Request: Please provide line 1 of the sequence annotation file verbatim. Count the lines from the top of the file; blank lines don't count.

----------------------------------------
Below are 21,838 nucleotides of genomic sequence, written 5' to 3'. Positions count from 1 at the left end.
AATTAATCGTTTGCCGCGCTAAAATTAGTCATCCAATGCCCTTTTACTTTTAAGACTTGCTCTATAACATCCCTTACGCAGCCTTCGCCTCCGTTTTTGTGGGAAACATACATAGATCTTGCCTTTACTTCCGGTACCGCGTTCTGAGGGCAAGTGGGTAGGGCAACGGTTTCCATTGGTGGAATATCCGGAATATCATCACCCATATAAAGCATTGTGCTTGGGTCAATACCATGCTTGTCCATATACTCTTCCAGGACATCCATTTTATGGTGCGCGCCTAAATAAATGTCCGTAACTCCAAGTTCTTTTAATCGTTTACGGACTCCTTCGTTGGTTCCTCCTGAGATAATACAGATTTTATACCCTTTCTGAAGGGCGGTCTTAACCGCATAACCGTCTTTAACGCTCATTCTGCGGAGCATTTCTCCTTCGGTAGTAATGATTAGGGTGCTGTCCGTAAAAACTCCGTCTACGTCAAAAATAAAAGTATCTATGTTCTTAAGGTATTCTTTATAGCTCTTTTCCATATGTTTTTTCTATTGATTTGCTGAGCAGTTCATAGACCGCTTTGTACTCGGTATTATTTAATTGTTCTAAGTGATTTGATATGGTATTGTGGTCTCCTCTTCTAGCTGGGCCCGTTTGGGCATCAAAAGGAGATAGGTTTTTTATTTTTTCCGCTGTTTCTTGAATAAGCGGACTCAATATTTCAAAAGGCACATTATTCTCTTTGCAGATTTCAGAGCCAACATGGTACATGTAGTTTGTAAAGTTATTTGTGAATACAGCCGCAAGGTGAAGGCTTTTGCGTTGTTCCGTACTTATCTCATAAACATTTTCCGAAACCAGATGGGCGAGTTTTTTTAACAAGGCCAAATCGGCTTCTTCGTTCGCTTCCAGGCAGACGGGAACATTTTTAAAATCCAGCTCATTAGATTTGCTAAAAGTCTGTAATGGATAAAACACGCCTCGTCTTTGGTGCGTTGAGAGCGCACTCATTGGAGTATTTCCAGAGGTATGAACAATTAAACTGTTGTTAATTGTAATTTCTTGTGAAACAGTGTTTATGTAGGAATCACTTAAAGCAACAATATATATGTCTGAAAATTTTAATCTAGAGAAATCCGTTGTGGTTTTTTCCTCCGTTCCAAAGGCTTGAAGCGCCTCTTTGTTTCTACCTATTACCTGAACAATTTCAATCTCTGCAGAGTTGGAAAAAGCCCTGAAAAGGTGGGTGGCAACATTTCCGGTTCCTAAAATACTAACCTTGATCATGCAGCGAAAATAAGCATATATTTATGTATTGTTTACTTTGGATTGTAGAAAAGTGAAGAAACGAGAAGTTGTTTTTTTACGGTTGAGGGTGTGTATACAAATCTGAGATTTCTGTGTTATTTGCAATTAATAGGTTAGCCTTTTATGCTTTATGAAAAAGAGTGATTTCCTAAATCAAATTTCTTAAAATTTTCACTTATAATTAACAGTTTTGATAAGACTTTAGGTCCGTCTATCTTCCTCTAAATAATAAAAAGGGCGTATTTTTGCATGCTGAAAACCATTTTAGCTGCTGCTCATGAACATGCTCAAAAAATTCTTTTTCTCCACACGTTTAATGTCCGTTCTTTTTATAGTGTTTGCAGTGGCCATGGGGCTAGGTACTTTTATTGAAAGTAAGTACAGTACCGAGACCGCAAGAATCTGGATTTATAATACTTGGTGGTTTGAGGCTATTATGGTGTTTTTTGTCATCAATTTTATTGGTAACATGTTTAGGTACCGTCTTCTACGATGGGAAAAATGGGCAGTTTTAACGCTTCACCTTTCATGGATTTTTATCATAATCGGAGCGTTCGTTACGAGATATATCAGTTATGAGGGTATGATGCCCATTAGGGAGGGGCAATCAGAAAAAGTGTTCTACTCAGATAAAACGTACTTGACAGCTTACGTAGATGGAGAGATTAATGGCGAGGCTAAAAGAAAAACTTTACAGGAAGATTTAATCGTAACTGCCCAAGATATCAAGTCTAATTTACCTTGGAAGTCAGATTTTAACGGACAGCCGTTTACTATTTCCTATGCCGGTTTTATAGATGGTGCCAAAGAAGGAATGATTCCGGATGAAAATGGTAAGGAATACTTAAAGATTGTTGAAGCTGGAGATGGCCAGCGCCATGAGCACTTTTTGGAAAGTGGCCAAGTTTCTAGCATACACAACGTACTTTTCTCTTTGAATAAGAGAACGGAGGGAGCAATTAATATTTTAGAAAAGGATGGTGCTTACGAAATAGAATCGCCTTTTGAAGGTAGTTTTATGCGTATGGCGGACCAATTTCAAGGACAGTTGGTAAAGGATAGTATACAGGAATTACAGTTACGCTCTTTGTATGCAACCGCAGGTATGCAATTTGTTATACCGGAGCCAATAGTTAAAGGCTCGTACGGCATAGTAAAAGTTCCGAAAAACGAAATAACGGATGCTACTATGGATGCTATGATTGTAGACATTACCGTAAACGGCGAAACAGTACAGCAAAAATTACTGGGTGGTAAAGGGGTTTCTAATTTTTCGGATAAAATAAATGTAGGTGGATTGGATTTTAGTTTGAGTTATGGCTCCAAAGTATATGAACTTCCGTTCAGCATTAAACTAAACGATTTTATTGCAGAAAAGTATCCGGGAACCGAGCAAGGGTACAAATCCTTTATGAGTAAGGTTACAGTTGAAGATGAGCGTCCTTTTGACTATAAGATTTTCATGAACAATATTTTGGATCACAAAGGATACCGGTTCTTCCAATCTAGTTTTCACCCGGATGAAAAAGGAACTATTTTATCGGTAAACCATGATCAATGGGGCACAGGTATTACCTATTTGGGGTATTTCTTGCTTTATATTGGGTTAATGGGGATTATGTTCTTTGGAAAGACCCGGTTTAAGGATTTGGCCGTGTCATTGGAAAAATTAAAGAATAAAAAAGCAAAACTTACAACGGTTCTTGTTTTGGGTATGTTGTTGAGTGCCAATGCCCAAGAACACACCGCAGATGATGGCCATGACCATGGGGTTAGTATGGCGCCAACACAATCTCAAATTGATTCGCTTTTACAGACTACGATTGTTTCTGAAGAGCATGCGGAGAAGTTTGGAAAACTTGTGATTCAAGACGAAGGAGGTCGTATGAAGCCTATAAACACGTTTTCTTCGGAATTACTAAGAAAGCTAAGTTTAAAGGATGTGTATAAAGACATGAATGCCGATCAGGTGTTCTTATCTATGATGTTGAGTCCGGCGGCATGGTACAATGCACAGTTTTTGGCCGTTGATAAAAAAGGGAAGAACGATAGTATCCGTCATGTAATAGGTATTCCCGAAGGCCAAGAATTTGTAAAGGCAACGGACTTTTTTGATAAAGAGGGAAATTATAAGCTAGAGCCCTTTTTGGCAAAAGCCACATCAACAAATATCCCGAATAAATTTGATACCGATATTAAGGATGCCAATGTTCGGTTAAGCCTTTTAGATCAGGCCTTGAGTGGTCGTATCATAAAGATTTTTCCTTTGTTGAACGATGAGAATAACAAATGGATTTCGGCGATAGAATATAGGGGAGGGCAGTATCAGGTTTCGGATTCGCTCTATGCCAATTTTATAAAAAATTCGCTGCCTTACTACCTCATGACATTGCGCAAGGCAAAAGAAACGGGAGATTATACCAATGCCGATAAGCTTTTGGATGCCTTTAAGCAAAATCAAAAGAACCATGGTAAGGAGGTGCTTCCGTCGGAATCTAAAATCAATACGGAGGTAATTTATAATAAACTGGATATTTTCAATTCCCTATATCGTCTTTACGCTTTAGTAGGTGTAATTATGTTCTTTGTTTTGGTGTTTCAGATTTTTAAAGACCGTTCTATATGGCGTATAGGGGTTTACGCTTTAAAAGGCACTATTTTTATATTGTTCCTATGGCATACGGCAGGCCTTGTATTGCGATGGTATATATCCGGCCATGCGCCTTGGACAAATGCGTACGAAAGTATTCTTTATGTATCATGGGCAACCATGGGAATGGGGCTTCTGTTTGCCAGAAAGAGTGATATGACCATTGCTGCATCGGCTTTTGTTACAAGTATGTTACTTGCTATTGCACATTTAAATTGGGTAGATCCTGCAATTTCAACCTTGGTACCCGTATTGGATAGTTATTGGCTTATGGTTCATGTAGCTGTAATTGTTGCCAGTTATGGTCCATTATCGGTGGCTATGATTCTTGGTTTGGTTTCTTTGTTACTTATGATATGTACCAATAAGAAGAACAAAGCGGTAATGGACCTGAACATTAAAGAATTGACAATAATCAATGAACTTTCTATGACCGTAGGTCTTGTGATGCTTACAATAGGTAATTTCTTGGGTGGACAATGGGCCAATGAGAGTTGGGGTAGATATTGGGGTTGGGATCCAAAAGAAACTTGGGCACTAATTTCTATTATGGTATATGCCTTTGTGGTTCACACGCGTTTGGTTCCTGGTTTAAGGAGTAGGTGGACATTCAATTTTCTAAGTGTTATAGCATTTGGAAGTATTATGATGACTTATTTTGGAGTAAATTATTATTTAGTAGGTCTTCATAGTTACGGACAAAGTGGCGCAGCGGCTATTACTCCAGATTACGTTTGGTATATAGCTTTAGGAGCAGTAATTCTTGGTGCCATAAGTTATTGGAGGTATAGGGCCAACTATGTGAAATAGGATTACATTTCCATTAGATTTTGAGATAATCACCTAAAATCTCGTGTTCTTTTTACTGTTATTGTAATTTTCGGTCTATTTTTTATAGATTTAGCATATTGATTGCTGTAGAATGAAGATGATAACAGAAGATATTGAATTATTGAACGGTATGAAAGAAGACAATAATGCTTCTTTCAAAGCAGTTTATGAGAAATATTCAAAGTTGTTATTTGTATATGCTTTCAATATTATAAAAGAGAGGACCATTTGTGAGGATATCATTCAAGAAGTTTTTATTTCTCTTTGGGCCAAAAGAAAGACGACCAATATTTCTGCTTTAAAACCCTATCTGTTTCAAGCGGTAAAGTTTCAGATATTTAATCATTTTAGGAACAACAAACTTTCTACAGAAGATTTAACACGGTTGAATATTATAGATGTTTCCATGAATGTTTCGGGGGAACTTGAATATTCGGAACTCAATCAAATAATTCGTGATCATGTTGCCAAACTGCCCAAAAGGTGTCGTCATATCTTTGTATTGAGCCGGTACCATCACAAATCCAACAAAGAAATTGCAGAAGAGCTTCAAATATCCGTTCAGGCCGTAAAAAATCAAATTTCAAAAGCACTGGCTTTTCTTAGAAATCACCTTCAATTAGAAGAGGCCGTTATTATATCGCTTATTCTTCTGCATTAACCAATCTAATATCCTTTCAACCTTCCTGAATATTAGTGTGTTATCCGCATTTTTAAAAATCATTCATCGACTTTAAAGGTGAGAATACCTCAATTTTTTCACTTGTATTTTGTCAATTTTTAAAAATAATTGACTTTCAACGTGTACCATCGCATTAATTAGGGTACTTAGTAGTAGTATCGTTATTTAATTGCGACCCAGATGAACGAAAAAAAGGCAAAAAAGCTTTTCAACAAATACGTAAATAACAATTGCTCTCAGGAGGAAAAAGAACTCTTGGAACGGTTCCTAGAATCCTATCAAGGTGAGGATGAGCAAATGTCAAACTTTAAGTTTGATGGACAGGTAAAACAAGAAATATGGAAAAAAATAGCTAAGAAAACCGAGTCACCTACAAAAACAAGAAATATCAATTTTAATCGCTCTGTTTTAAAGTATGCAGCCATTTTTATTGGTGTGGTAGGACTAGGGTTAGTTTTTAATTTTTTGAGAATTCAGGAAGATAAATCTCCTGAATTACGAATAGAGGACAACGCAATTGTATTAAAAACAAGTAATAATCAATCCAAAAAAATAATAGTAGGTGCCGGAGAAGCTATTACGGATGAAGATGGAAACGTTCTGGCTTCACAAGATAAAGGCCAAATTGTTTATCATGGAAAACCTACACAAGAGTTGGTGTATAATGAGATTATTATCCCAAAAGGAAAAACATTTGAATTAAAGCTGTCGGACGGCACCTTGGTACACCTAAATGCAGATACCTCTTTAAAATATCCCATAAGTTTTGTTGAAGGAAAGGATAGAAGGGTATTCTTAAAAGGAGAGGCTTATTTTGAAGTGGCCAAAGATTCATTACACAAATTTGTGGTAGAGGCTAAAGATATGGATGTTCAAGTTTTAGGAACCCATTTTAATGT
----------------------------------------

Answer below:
Below are 21,838 nucleotides of genomic sequence, written 5' to 3'. Positions count from 1 at the left end.